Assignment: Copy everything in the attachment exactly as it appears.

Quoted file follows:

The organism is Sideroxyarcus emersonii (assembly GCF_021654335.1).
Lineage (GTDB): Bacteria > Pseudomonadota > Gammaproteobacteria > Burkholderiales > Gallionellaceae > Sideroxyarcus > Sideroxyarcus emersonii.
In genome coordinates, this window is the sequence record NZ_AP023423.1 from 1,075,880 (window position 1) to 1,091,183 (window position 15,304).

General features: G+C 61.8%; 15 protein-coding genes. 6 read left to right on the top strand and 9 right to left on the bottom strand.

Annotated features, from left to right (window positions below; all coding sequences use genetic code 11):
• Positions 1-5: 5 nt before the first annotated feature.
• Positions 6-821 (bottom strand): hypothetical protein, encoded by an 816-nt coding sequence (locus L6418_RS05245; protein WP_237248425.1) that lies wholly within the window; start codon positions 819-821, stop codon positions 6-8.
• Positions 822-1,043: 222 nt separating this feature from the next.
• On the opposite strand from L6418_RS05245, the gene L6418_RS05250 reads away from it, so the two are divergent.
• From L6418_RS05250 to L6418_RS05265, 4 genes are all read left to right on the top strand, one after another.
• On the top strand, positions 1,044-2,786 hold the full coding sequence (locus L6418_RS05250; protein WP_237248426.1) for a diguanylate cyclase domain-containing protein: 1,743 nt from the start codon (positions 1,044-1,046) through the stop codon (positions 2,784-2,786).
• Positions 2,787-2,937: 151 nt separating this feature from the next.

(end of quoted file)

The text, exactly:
The organism is Sideroxyarcus emersonii (assembly GCF_021654335.1).
Lineage (GTDB): Bacteria > Pseudomonadota > Gammaproteobacteria > Burkholderiales > Gallionellaceae > Sideroxyarcus > Sideroxyarcus emersonii.
In genome coordinates, this window is the sequence record NZ_AP023423.1 from 1,075,880 (window position 1) to 1,091,183 (window position 15,304).

General features: G+C 61.8%; 15 protein-coding genes. 6 read left to right on the top strand and 9 right to left on the bottom strand.

Annotated features, from left to right (window positions below; all coding sequences use genetic code 11):
• Positions 1-5: 5 nt before the first annotated feature.
• Positions 6-821 (bottom strand): hypothetical protein, encoded by an 816-nt coding sequence (locus L6418_RS05245; protein WP_237248425.1) that lies wholly within the window; start codon positions 819-821, stop codon positions 6-8.
• Positions 822-1,043: 222 nt separating this feature from the next.
• On the opposite strand from L6418_RS05245, the gene L6418_RS05250 reads away from it, so the two are divergent.
• From L6418_RS05250 to L6418_RS05265, 4 genes are all read left to right on the top strand, one after another.
• On the top strand, positions 1,044-2,786 hold the full coding sequence (locus L6418_RS05250; protein WP_237248426.1) for a diguanylate cyclase domain-containing protein: 1,743 nt from the start codon (positions 1,044-1,046) through the stop codon (positions 2,784-2,786).
• Positions 2,787-2,937: 151 nt separating this feature from the next.